Grass – a Flower Bed in Waiting

Last week was a learning week for me what with the Bothy meeting, and Jonny’s walk n’ talk garden update on Thursday morning. Jonny started the five of us off on the Fountain Walk where we inspected the reinstated macrocarpa archways. According to the old guidebook, visitors were admitted through the turnstile to the fountain area to start their tour along the Macrocarpa Arches Walk, a design idea taken from various gardens in Spain and Portugal. Other new planting had been carried out here too although the addition of clay soil was proving slightly troublesome to plants which are more used to our sandy loam mixture. The Mairi Garden was being tidied up with new white roses Susan Williams-Ellis, being planted. Old Rose in character and sweetly scented, as per Lady Edith’s custom, these will contribute to the blue and white scheme for this garden, (Susan Williams-Ellis was a founder of Portmeirion Pottery, their most famous range being the Botanic Range). The summerhouse is looking good with the roof clearly visible and the rampant lion holding fast to the flagpole. It would be nice if we could entice some white doves into the dovecote.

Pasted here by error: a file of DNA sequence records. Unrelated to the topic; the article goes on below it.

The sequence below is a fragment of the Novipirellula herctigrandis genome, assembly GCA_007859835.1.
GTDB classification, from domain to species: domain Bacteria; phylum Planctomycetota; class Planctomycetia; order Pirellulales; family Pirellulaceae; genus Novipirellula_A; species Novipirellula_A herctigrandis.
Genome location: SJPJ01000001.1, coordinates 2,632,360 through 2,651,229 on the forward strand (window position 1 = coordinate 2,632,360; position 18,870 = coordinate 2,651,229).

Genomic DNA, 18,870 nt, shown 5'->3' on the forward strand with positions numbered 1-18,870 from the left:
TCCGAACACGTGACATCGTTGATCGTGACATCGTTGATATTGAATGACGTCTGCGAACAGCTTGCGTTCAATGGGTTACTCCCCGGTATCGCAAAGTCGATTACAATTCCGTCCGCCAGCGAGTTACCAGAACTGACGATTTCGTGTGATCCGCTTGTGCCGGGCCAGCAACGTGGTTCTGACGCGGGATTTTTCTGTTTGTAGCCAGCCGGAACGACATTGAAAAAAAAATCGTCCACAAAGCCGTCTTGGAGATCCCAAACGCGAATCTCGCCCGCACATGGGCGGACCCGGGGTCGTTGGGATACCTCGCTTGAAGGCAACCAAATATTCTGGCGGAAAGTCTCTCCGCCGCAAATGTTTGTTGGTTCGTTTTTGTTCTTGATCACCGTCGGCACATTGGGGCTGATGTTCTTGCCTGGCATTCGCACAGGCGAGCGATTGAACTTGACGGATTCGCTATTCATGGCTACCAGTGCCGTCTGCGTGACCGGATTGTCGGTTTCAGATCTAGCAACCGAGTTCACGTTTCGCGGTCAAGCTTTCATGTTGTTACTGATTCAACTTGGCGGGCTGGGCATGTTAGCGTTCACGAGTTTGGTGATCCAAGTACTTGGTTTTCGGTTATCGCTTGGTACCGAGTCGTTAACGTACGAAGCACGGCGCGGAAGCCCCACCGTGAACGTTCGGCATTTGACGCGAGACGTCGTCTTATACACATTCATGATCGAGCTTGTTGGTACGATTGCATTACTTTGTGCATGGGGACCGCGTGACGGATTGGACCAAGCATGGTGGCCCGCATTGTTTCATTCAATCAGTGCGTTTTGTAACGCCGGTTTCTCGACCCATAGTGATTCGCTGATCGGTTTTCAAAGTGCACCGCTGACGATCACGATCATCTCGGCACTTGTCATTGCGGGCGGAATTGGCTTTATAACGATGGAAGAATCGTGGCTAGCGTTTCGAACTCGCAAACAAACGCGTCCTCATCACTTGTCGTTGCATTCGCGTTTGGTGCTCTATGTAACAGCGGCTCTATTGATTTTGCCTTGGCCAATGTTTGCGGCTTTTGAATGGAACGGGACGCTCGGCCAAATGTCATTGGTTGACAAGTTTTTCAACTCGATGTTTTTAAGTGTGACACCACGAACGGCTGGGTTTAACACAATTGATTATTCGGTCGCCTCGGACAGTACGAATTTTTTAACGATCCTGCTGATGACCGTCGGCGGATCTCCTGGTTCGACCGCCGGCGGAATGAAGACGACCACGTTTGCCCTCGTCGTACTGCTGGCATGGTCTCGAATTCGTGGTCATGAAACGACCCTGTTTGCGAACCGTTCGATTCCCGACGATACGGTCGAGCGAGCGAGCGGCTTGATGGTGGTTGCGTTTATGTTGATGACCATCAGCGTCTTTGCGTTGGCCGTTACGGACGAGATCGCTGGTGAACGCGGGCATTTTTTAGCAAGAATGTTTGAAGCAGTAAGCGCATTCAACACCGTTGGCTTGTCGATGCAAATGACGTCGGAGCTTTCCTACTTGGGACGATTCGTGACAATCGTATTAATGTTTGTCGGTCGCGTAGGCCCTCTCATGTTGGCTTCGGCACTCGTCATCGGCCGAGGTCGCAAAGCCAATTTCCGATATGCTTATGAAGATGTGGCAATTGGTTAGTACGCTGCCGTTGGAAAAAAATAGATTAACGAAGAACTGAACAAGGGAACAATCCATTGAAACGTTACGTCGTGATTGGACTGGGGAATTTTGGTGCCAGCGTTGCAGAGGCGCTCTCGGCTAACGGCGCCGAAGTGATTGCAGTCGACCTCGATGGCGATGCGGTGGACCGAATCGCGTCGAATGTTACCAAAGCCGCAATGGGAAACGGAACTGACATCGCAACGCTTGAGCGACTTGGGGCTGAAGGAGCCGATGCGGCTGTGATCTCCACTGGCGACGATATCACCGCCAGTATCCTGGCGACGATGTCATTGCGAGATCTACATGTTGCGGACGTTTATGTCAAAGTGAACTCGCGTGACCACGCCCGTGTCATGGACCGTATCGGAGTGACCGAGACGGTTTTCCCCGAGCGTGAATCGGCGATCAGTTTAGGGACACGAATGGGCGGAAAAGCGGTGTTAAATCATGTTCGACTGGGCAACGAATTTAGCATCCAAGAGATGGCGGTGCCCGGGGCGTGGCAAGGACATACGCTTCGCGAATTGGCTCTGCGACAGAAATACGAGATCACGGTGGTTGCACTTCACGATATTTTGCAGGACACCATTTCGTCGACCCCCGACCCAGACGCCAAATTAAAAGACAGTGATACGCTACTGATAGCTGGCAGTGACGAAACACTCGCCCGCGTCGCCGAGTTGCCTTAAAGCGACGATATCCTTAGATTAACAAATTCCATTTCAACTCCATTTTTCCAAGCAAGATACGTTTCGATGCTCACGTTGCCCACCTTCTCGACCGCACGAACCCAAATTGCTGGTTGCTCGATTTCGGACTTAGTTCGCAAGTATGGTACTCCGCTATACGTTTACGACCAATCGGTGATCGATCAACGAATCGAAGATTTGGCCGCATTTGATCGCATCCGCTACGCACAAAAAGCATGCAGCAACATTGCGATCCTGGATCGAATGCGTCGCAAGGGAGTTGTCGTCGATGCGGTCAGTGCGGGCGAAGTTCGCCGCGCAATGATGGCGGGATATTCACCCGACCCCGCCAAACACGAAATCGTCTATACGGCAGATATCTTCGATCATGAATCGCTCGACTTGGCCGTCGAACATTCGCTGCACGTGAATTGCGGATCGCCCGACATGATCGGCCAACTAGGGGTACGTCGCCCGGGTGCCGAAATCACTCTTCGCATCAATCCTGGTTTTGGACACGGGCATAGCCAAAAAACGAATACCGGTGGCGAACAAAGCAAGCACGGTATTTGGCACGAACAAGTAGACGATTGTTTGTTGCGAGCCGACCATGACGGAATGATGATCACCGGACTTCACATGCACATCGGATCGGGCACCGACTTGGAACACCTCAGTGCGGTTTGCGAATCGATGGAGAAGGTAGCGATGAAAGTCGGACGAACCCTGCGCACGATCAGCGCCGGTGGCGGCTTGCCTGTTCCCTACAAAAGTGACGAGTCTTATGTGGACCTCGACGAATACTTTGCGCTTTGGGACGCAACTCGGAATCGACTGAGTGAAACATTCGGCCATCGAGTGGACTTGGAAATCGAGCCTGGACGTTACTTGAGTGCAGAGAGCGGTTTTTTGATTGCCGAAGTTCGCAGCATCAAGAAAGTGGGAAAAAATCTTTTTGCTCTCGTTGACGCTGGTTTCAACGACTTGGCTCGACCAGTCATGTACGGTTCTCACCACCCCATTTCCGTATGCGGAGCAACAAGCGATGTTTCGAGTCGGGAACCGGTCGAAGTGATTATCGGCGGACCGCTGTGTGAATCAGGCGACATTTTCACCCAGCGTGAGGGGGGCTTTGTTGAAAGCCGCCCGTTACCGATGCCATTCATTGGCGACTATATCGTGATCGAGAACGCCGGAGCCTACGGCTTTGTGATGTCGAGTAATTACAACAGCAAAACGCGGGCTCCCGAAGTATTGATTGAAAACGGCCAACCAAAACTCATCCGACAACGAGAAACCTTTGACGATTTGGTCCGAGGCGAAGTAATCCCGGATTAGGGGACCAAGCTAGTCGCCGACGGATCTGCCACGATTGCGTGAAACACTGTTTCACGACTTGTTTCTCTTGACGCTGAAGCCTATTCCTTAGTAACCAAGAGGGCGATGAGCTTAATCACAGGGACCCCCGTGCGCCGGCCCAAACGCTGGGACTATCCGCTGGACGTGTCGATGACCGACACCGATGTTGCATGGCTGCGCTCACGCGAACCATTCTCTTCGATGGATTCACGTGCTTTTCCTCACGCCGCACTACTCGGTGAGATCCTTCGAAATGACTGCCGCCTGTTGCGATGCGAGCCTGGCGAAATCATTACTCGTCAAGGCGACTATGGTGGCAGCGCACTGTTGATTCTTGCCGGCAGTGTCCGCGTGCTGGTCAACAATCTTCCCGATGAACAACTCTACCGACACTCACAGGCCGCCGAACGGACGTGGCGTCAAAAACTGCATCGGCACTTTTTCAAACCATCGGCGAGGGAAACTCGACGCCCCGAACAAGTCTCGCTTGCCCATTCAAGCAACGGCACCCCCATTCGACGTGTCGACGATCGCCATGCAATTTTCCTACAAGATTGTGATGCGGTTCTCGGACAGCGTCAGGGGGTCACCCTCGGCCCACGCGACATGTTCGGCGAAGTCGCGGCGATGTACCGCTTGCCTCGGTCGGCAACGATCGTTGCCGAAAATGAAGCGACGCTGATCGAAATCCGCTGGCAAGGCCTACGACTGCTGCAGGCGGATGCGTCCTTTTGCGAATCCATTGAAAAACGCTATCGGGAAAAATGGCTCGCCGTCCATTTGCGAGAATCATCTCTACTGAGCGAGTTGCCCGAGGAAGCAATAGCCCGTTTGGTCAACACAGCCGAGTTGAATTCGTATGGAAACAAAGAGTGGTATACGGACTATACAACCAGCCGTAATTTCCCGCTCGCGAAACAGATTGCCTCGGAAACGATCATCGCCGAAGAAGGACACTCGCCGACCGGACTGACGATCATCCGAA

mairi garden

Feeding the grass in the Italian Garden has produced quite a lush velvet surface at present, the yew trees are to be trimmed, bare patches that have been cleared of weeds are ready for planting with whatever Alan is cooking up in the Nursery. The bananas have been planted in the beds after overwintering under cover. In the wild wood, Johnny explained the process of preparing our wildflower areas that are so popular with visitors. The method is not to mow an area for a while and wait to see what grows. A helping hand with some seed is sometimes needed but we hope that if the soil is not too rich then wild flowers will pop out and have a look at their surroundings and decide they like it enough to grow and multiply. This increases the numbers of bees and butterflies and is helpful to birds like tits who need 100 caterpillars a day to feed each chick – with a brood of around 10, well, you can do the sums. So it looks like wildflowers can be combined with more formal areas, they appeal to visitors, and it is an all round good thing to do.




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